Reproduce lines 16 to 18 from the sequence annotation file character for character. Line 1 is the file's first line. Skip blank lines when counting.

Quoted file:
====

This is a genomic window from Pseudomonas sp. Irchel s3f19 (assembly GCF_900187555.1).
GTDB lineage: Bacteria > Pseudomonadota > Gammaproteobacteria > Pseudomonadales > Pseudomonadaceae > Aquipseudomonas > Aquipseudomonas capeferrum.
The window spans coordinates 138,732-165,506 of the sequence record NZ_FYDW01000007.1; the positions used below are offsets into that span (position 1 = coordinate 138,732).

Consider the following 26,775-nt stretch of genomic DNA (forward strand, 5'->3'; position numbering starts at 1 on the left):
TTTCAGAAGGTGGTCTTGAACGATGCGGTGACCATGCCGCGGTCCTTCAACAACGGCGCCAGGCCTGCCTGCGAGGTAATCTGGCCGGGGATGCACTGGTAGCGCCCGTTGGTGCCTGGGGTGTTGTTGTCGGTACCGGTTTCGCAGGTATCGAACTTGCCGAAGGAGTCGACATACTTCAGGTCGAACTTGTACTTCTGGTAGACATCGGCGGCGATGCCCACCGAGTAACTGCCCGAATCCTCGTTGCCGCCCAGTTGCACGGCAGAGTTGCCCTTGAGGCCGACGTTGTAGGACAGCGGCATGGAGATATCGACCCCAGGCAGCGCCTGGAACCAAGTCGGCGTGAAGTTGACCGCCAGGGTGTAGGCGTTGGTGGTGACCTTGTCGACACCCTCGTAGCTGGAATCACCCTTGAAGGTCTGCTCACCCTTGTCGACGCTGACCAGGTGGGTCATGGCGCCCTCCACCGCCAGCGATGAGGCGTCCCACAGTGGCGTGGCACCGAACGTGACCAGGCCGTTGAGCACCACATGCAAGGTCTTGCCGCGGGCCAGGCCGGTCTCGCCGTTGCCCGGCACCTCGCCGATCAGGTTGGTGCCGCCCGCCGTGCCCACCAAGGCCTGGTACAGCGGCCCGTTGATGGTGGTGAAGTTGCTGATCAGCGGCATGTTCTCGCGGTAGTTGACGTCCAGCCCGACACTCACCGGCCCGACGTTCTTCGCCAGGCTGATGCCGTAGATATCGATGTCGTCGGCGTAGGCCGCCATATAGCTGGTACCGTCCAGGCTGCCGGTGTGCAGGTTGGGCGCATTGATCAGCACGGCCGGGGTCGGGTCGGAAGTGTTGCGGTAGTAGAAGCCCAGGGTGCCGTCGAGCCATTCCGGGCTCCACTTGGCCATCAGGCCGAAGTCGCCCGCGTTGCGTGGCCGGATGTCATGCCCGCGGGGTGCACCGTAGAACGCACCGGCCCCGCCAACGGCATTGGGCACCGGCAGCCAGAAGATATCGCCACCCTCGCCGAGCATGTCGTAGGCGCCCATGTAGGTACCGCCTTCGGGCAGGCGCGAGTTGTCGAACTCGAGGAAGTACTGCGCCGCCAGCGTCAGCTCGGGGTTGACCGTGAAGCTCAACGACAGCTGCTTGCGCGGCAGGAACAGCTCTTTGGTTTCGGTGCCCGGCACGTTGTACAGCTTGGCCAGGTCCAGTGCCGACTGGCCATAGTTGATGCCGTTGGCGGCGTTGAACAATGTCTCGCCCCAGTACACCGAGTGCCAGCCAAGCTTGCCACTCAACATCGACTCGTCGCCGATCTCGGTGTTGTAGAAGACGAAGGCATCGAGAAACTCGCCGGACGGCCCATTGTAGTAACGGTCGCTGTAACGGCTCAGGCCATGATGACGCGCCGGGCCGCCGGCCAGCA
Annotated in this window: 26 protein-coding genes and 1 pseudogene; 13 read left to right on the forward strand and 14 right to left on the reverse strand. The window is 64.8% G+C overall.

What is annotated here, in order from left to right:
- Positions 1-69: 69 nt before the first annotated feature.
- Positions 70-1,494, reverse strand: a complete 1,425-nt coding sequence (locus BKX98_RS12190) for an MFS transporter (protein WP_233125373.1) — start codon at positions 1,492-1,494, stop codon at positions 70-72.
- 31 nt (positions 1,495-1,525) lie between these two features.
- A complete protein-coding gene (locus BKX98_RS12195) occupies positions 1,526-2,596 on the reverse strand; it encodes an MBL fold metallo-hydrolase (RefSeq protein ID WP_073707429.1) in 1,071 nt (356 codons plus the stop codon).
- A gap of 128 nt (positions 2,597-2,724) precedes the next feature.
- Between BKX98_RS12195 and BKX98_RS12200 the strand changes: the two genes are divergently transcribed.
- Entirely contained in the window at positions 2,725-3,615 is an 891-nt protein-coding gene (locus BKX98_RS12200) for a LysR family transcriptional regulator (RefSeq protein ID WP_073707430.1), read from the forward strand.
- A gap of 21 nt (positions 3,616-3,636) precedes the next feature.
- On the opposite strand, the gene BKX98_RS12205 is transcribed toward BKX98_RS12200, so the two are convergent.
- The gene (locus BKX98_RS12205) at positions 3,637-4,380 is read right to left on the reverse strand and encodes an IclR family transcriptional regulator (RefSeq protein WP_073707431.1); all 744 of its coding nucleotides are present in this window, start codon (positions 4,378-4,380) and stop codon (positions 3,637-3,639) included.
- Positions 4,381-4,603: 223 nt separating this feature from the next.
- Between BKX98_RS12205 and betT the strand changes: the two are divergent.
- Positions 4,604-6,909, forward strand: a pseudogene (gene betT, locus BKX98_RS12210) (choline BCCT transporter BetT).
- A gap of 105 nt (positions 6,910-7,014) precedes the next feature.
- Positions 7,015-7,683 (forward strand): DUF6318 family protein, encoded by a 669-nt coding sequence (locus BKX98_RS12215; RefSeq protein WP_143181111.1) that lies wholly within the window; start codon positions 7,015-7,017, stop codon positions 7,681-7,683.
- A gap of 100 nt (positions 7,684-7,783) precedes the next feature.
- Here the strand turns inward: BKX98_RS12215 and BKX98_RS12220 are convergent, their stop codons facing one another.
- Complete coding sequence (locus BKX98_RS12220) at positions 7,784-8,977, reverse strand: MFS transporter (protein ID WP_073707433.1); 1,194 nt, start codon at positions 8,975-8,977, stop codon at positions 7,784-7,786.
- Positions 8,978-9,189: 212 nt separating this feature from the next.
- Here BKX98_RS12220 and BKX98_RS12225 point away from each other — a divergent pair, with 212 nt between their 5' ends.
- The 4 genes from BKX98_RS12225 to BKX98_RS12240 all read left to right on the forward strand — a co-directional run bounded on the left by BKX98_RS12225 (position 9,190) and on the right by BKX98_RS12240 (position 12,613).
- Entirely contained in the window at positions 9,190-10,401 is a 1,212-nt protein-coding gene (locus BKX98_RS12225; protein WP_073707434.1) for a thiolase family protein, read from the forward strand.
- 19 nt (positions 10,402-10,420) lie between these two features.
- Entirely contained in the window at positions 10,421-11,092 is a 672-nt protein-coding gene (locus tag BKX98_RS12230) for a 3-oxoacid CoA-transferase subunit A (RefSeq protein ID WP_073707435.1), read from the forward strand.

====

- On the opposite strand, the gene BKX98_RS12205 is transcribed toward BKX98_RS12200, so the two are convergent.
- The gene (locus BKX98_RS12205) at positions 3,637-4,380 is read right to left on the reverse strand and encodes an IclR family transcriptional regulator (RefSeq protein WP_073707431.1); all 744 of its coding nucleotides are present in this window, start codon (positions 4,378-4,380) and stop codon (positions 3,637-3,639) included.
- Positions 4,381-4,603: 223 nt separating this feature from the next.